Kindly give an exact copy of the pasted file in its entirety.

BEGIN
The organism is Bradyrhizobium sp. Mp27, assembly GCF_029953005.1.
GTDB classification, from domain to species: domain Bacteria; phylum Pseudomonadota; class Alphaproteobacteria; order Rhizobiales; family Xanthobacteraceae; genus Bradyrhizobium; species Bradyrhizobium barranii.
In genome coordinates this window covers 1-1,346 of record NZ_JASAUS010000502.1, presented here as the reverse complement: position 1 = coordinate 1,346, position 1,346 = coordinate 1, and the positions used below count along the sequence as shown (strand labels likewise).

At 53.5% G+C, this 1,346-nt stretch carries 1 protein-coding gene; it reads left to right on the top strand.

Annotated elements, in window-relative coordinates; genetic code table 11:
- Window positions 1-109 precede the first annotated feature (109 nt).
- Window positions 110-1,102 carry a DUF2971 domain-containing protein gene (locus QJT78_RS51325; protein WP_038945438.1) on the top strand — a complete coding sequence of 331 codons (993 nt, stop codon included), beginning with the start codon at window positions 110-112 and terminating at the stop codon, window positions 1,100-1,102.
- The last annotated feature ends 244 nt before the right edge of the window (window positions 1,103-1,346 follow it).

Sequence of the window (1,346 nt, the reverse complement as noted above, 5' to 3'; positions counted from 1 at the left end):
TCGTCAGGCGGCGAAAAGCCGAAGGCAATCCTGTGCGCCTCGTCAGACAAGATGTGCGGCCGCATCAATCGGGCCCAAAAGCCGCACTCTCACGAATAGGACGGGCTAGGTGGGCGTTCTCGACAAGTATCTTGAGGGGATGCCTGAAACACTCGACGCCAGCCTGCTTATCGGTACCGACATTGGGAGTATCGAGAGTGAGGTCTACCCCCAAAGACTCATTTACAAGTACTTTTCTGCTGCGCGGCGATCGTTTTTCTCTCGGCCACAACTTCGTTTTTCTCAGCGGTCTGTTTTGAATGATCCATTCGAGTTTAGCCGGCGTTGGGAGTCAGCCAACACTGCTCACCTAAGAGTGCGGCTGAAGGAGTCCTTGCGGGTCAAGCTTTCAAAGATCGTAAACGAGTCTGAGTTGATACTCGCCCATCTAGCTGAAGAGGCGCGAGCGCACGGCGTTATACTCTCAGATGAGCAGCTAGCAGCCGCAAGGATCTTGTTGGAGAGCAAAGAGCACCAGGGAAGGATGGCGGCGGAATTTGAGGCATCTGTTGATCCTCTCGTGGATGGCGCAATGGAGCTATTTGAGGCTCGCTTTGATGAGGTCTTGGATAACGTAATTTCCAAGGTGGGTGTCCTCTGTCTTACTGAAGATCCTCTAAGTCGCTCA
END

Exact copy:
The organism is Bradyrhizobium sp. Mp27, assembly GCF_029953005.1.
GTDB classification, from domain to species: domain Bacteria; phylum Pseudomonadota; class Alphaproteobacteria; order Rhizobiales; family Xanthobacteraceae; genus Bradyrhizobium; species Bradyrhizobium barranii.
In genome coordinates this window covers 1-1,346 of record NZ_JASAUS010000502.1, presented here as the reverse complement: position 1 = coordinate 1,346, position 1,346 = coordinate 1, and the positions used below count along the sequence as shown (strand labels likewise).

At 53.5% G+C, this 1,346-nt stretch carries 1 protein-coding gene; it reads left to right on the top strand.

Annotated elements, in window-relative coordinates; genetic code table 11:
- Window positions 1-109 precede the first annotated feature (109 nt).
- Window positions 110-1,102 carry a DUF2971 domain-containing protein gene (locus QJT78_RS51325; protein WP_038945438.1) on the top strand — a complete coding sequence of 331 codons (993 nt, stop codon included), beginning with the start codon at window positions 110-112 and terminating at the stop codon, window positions 1,100-1,102.
- The last annotated feature ends 244 nt before the right edge of the window (window positions 1,103-1,346 follow it).

Sequence of the window (1,346 nt, the reverse complement as noted above, 5' to 3'; positions counted from 1 at the left end):
TCGTCAGGCGGCGAAAAGCCGAAGGCAATCCTGTGCGCCTCGTCAGACAAGATGTGCGGCCGCATCAATCGGGCCCAAAAGCCGCACTCTCACGAATAGGACGGGCTAGGTGGGCGTTCTCGACAAGTATCTTGAGGGGATGCCTGAAACACTCGACGCCAGCCTGCTTATCGGTACCGACATTGGGAGTATCGAGAGTGAGGTCTACCCCCAAAGACTCATTTACAAGTACTTTTCTGCTGCGCGGCGATCGTTTTTCTCTCGGCCACAACTTCGTTTTTCTCAGCGGTCTGTTTTGAATGATCCATTCGAGTTTAGCCGGCGTTGGGAGTCAGCCAACACTGCTCACCTAAGAGTGCGGCTGAAGGAGTCCTTGCGGGTCAAGCTTTCAAAGATCGTAAACGAGTCTGAGTTGATACTCGCCCATCTAGCTGAAGAGGCGCGAGCGCACGGCGTTATACTCTCAGATGAGCAGCTAGCAGCCGCAAGGATCTTGTTGGAGAGCAAAGAGCACCAGGGAAGGATGGCGGCGGAATTTGAGGCATCTGTTGATCCTCTCGTGGATGGCGCAATGGAGCTATTTGAGGCTCGCTTTGATGAGGTCTTGGATAACGTAATTTCCAAGGTGGGTGTCCTCTGTCTTACTGAAGATCCTCTAAGTCGCTCA